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It started out as a simple question: is a $75,000 liquidator’s fee for the $117,000 sale of a small shop appropriate? Thus I enter the disreputable world of business deaths and promises not met. One online search leads to another and I start to question whether my combing of court liquidation records is proving informative or simply entertaining (a type of schadenfreude). Then the suggestion is made that the business failure in question would not have happened had the shop been within a franchise – few franchisees fail, so it was claimed. Meanwhile the Franchise Association of New Zealand – the obvious next search target – is reporting “… around 4 out of 5 independent businesses cease trading within five years from their launch”. My quest now turns from one of checking the efficient use of time to a search into the efficiency of statistics – do the numbers being quoted reduce the data to information representative of the population of small businesses, be they franchises or independents?

  • It turns out that in the US and UK more than half the franchise systems disappeared within 10 years of starting during the 1980s (Stanworth (1998) and also Shane)
  • The same study reports US franchisee closure rates of around 4% p.a., rising to 9% if franchisee sales are also included, and something similar in the UK
  • A quick glance through the failure list of franchisee loans guaranteed by the US Small Business Administration (NB presumably a biased sample given they were seeking a SBA guarantee in the first place) shows some very large failures.

The picture emerging from these and other studies is that franchise systems can offer some real advantages – the obvious buying power and brand that comes with size, plus the financial management discipline that small businesses often lack – but it comes at a price and is no assurance that business will succeed. Some franchisors and some franchisees do fail but this proportion varies by sector, by age of the business and according to the business cycle. As for independents …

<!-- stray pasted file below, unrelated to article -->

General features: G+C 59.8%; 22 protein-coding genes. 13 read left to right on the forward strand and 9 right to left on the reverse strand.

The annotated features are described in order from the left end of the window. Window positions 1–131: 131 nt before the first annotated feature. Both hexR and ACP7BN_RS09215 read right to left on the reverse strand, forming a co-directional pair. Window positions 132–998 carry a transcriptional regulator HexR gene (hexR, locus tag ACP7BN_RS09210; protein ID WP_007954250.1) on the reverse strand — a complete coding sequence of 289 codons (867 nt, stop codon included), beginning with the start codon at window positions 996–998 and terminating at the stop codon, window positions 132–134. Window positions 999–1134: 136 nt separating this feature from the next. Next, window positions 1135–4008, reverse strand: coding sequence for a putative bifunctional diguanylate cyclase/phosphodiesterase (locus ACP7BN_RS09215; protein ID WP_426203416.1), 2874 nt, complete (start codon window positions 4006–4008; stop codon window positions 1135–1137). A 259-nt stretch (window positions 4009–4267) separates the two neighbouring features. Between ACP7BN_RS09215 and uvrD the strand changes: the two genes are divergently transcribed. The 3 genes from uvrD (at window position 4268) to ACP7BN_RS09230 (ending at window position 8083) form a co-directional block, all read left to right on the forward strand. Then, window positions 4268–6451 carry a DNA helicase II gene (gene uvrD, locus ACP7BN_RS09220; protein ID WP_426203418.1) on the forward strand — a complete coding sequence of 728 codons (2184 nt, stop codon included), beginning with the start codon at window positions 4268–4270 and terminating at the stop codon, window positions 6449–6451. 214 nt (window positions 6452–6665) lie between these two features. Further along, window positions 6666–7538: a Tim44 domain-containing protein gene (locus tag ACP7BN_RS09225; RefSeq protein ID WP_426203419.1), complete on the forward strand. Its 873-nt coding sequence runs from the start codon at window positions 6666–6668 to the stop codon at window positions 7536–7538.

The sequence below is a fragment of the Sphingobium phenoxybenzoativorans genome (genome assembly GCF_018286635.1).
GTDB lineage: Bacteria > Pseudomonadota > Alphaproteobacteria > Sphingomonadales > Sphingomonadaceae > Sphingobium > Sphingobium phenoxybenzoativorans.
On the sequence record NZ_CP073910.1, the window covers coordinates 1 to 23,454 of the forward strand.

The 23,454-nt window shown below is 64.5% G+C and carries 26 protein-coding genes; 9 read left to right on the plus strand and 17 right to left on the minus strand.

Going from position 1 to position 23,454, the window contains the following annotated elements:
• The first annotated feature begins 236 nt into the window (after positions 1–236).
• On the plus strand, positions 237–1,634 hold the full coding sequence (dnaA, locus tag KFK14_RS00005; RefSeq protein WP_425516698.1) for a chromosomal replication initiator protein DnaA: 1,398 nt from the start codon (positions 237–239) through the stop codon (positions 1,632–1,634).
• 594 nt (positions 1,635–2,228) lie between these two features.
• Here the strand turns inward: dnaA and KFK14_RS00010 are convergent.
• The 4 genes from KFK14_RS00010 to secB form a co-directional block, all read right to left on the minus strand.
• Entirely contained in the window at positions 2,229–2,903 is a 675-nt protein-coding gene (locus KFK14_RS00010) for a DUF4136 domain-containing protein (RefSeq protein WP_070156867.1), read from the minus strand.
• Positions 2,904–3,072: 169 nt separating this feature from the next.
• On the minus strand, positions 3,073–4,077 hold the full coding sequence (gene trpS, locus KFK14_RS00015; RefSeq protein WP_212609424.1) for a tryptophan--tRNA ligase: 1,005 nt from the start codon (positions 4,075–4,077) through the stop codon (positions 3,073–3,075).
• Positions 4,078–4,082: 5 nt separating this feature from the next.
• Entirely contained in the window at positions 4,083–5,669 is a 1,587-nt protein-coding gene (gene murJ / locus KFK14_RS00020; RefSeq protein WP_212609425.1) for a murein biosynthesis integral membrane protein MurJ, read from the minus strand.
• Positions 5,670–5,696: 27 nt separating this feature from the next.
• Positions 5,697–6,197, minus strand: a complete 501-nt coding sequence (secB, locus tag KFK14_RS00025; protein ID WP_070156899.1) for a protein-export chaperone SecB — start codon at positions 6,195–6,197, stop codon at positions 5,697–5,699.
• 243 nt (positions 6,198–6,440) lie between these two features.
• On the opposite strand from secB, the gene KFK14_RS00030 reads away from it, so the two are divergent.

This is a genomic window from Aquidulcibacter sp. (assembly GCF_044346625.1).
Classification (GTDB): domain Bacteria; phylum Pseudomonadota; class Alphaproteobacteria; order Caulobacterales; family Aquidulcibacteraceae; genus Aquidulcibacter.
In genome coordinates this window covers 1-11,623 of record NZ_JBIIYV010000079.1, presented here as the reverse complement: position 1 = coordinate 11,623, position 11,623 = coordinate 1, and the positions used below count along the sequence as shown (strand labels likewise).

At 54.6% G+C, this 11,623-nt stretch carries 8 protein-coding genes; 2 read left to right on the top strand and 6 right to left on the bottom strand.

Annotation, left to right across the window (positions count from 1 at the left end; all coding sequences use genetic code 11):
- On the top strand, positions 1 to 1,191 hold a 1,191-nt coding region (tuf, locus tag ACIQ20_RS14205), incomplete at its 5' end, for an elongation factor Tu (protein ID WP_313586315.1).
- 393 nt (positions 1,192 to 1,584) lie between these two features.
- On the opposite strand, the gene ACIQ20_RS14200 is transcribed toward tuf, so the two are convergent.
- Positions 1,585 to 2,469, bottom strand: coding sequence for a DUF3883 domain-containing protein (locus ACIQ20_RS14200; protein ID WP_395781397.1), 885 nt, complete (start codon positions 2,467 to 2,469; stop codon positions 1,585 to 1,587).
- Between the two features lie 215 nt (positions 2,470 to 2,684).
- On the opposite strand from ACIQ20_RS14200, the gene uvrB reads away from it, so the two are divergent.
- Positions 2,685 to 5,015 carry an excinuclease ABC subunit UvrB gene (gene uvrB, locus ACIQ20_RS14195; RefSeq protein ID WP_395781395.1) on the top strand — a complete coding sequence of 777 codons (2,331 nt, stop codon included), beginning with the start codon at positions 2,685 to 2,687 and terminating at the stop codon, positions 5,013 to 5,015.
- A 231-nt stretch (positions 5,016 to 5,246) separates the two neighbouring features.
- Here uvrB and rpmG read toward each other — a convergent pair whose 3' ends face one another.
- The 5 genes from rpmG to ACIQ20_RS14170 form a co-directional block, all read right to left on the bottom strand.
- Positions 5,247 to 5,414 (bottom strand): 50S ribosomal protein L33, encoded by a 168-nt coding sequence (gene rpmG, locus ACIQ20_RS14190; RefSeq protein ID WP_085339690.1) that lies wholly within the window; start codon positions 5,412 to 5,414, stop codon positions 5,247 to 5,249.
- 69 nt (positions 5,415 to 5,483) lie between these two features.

• Of the small NZ business started in 2003, there were 47% of businesses with 1-5 employees still in existence by 2010 and over half still in existence amongst the 6-19 employee firms i.e. discontinuance of around 8-11% p.a. (Statistics NZ)
  • A look within some NZ shopping malls in the 1990s showed the rate of shops ‘closing to prevent further losses’ averaging 4% p.a., similar to an earlier study in Australia (Cox and Vos (2005))

These statistics are hardly definitive, but that’s the point. Small businesses vary a lot, be they franchises or not. There is a high churn – many closures but even more start-ups, and plenty of business sales – and a variable proportion ‘failing’; creative destruction at work, we trust. And here’s the rub: the business in question failed largely because of a death and a preference to seek an opportunity elsewhere. In other words, it was personal. Small business is personal, and we do things for reasons other than wealth maximization. So, no, a franchise was unlikely to have prevented this one failure but my colleague was on the right track: the signaling advantage of a franchise system would probably have prevented having to pay the exorbitant liquidation fee when it came to selling up.